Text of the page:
Apple's iTunes Music Store customers are downloading songs at the rate of 2.5 million a week, a statistic that rather puts Napster's claim to five million downloads in the first four months in the shade.
Apple made the claim this evening while announcing its 50 millionth download, not including songs downloaded gratis courtesy of the Pepsi promotion. Based on the estimated 33 cents that Apple takes out of each 99 cent song it sells, that works out at $16.5 million in sales since ITMS opened its doors just under a year ago.
Apple's calculated annual run rate of 130 million songs a year equates to $43.9m of revenue per annum. Napster is expected to announce revenues of $9.1m for its first five months of selling downloads.
Of course, how much of that ends up on Apple's bottom line is another matter. In any case, that figure has to be put alongside the company's annual revenue of $6.2bn (FY2003) selling computers and associate software, services and peripherals. ITMS might be a high profile activity, but it's certainly not high revenue, relatively speaking.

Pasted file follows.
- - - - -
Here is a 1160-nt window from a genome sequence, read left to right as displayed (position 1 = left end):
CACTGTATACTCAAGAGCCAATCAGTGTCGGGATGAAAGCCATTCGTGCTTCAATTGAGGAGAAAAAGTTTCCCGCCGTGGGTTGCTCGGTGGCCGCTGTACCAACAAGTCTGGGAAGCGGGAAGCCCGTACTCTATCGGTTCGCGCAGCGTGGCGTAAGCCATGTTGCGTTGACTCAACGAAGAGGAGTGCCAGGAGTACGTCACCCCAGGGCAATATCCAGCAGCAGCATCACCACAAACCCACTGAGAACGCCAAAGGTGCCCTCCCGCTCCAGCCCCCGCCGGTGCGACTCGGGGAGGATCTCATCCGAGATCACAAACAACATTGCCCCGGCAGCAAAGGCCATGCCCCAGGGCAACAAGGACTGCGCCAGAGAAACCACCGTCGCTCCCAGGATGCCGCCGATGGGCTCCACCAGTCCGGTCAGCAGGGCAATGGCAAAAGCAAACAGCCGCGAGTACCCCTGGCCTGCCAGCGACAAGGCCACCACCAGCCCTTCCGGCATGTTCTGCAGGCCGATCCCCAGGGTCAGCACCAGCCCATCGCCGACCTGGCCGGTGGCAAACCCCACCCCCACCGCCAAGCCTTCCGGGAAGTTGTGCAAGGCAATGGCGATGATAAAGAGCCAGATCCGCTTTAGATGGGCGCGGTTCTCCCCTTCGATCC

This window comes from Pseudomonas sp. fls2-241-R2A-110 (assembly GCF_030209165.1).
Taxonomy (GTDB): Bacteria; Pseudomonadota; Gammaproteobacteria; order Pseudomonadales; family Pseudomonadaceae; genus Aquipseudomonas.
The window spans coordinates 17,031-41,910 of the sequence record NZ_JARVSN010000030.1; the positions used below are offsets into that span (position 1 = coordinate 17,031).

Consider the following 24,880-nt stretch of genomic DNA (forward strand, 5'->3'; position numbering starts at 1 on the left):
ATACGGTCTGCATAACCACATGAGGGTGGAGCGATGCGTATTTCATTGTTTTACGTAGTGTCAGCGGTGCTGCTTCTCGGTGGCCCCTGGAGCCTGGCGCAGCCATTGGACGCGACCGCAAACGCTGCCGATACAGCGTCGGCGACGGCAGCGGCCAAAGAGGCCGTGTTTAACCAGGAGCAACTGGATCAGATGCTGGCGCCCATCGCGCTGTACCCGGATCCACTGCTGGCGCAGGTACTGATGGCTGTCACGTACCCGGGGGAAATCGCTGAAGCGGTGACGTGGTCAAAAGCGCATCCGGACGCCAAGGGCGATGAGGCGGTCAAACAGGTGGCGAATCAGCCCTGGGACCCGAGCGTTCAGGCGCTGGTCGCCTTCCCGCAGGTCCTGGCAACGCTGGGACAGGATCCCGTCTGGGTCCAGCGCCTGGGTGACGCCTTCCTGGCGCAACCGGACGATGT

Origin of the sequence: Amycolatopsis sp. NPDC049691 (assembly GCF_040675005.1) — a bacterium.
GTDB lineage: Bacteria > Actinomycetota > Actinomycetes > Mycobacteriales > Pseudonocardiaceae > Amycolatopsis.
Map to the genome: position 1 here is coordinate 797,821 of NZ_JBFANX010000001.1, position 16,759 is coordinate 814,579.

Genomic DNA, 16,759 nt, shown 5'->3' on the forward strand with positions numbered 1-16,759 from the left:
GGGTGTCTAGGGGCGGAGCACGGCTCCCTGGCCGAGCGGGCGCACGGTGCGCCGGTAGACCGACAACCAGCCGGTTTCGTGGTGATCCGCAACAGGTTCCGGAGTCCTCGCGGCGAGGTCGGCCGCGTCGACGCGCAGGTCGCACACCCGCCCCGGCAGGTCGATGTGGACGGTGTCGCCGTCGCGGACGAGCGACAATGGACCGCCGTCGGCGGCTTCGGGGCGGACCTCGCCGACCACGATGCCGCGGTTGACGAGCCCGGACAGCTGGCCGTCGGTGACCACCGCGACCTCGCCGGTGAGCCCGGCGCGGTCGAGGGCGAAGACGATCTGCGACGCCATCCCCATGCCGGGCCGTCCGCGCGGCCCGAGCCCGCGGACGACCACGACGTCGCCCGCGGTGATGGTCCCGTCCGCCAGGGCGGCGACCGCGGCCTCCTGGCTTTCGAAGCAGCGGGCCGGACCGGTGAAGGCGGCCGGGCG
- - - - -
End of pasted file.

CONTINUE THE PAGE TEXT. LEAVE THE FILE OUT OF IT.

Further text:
Apple last quoted a download figure three months ago, claiming to have sold 25 million downloads to 15 December 2003. Doubling that figure in three months represents an impressive uptake.
Why compare the figure to Napster's? Only that Napster is the only Apple rival to have released a download total, and that it claims to be the leading Windows-only music download service. Since ITMS is effectively the only Windows and Mac service, that puts Napster as its nearest rival.
Both companies claim to offer the largest collection of songs, each citing their catalogues of "over 500,000" songs to download.
Napster is looking to sub-distribution deals, such as those it's put in place with a number of US universities, to boost its download total. Apple, meanwhile, is undoubtedly expecting big things of its partnership with HP, which saw its first fruits this week. ®